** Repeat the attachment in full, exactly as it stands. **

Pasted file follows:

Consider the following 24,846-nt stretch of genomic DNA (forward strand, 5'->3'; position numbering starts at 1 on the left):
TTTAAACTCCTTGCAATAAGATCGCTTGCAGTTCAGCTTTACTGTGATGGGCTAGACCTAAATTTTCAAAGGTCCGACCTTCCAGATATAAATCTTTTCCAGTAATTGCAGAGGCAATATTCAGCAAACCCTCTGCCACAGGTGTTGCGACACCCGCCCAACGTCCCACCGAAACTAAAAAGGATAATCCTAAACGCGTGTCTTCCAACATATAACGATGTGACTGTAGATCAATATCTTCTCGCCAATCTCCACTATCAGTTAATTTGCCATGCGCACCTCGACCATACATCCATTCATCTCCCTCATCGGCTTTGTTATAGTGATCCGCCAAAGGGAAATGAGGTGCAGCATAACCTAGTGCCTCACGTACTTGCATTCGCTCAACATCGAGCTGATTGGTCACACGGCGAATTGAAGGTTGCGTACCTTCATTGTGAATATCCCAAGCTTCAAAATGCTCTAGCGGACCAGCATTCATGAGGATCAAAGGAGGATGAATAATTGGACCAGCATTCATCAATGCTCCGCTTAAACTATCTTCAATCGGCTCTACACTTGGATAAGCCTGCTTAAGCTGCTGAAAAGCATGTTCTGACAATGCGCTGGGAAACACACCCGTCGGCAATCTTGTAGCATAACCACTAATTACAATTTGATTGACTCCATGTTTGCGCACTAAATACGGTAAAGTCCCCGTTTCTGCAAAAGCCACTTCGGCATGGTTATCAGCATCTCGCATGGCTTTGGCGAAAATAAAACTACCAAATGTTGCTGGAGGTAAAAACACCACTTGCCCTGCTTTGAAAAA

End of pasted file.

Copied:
Consider the following 24,846-nt stretch of genomic DNA (forward strand, 5'->3'; position numbering starts at 1 on the left):
TTTAAACTCCTTGCAATAAGATCGCTTGCAGTTCAGCTTTACTGTGATGGGCTAGACCTAAATTTTCAAAGGTCCGACCTTCCAGATATAAATCTTTTCCAGTAATTGCAGAGGCAATATTCAGCAAACCCTCTGCCACAGGTGTTGCGACACCCGCCCAACGTCCCACCGAAACTAAAAAGGATAATCCTAAACGCGTGTCTTCCAACATATAACGATGTGACTGTAGATCAATATCTTCTCGCCAATCTCCACTATCAGTTAATTTGCCATGCGCACCTCGACCATACATCCATTCATCTCCCTCATCGGCTTTGTTATAGTGATCCGCCAAAGGGAAATGAGGTGCAGCATAACCTAGTGCCTCACGTACTTGCATTCGCTCAACATCGAGCTGATTGGTCACACGGCGAATTGAAGGTTGCGTACCTTCATTGTGAATATCCCAAGCTTCAAAATGCTCTAGCGGACCAGCATTCATGAGGATCAAAGGAGGATGAATAATTGGACCAGCATTCATCAATGCTCCGCTTAAACTATCTTCAATCGGCTCTACACTTGGATAAGCCTGCTTAAGCTGCTGAAAAGCATGTTCTGACAATGCGCTGGGAAACACACCCGTCGGCAATCTTGTAGCATAACCACTAATTACAATTTGATTGACTCCATGTTTGCGCACTAAATACGGTAAAGTCCCCGTTTCTGCAAAAGCCACTTCGGCATGGTTATCAGCATCTCGCATGGCTTTGGCGAAAATAAAACTACCAAATGTTGCTGGAGGTAAAAACACCACTTGCCCTGCTTTGAAAAA